Renal medullary carcinoma is a very rare subtype of renal cell carcinoma. This is a very devastating tumour, and it affects mostly patients of African descent, and patients with the sickle-cell trait. These patients in general have a survival of about one year from diagnosis, which is very devastating in this typically young patient population.

A recent international study published in the British Journal of Urology International by researchers at the University of Texas MD Anderson Cancer Center looked at 52 patients with renal medullary carcinoma, recruited over a 15-year period. Median overall survival for patients in the study was only about 13 months, barely over a year. However, the most important findings from the study were that patients who were treated with targeted therapies, such as tyrosine kinase inhibitors, VEGF-receptor inhibitors, or mTOR inhibitors, did not respond to these treatments. The patients who did have a response to treatment were the ones who received cytotoxic chemotherapy, such as gemcitabine/cisplatin, or MVEC, or carboplatin/paclitaxel. In addition, patients who were able to have surgery had better survival than patients who did not.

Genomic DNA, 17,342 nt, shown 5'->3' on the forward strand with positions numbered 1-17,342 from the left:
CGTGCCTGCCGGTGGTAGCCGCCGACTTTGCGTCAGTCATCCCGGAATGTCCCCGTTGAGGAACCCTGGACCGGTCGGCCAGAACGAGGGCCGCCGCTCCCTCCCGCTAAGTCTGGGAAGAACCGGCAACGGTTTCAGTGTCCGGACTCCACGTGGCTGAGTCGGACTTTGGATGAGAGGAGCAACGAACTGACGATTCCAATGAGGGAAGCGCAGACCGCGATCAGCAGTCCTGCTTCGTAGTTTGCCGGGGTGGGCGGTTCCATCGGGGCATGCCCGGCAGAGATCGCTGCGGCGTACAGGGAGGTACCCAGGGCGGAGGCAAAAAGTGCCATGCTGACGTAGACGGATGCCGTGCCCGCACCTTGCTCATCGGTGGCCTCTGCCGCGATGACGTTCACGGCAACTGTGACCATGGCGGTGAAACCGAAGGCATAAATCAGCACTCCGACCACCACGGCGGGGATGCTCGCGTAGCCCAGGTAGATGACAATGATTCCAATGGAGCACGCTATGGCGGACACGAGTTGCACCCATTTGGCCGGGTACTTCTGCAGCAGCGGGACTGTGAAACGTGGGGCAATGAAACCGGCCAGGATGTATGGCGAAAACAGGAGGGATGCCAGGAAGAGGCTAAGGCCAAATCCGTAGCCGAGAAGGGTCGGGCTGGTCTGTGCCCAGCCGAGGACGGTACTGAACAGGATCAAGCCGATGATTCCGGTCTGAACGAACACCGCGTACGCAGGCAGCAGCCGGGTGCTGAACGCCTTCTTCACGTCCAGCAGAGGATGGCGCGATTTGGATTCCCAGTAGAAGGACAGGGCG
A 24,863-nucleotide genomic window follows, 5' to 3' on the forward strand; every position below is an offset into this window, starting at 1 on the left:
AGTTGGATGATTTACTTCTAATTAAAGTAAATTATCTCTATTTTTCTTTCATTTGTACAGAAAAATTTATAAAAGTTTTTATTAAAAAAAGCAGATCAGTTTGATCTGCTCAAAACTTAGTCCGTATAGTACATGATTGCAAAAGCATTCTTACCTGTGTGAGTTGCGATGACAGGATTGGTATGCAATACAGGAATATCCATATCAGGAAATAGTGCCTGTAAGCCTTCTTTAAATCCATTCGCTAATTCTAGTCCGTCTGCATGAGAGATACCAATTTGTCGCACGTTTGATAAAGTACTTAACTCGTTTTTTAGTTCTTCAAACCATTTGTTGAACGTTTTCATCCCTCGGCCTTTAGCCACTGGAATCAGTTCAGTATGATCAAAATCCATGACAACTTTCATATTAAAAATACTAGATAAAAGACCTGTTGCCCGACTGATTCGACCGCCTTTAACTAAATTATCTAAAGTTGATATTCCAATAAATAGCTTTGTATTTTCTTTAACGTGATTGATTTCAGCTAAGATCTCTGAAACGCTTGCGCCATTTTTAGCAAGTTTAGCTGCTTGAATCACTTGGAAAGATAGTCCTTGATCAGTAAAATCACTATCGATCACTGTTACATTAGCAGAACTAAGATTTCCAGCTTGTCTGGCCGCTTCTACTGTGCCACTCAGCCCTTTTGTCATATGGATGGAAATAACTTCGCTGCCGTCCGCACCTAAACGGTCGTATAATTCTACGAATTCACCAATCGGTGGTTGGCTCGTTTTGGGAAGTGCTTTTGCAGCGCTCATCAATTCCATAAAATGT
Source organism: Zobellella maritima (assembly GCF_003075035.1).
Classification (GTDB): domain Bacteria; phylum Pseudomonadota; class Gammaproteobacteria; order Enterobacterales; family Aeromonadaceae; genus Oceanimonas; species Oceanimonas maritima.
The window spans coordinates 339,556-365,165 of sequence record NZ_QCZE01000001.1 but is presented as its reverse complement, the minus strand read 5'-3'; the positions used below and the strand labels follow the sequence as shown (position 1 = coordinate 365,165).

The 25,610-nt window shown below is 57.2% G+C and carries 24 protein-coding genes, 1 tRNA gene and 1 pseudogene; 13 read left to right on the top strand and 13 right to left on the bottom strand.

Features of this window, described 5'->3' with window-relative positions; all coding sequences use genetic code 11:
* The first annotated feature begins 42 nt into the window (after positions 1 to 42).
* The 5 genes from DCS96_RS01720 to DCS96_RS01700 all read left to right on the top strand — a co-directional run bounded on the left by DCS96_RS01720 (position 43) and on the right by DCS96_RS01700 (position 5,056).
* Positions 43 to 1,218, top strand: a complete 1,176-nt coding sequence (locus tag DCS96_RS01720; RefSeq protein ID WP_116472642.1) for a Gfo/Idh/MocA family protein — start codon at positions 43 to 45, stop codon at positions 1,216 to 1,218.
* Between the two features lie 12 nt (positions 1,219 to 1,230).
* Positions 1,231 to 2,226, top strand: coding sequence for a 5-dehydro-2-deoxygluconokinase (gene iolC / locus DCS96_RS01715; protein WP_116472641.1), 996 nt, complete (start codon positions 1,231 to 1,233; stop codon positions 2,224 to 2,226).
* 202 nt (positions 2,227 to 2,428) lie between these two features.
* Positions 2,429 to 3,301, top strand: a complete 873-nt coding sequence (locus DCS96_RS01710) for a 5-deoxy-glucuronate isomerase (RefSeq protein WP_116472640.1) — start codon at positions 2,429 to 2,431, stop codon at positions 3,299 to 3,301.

The researchers concluded that if the patient has a good performance status, and is a surgical candidate, and has limited metastatic disease, they typically undergo surgery first, followed by chemotherapy. If the patient has a poor performance status, or visceral metastases, or they’re not surgical candidates, typically they will get chemotherapy first, and then later on they will be reassessed. If they have had a response and their performance status is good, surgery might be offered afterwards.

Read more here and see a video interview with Dr Jose Antonio Karam, Assistant Professor Department of Urology, Division of Surgery, at the University of Texas MD Anderson Cancer Center.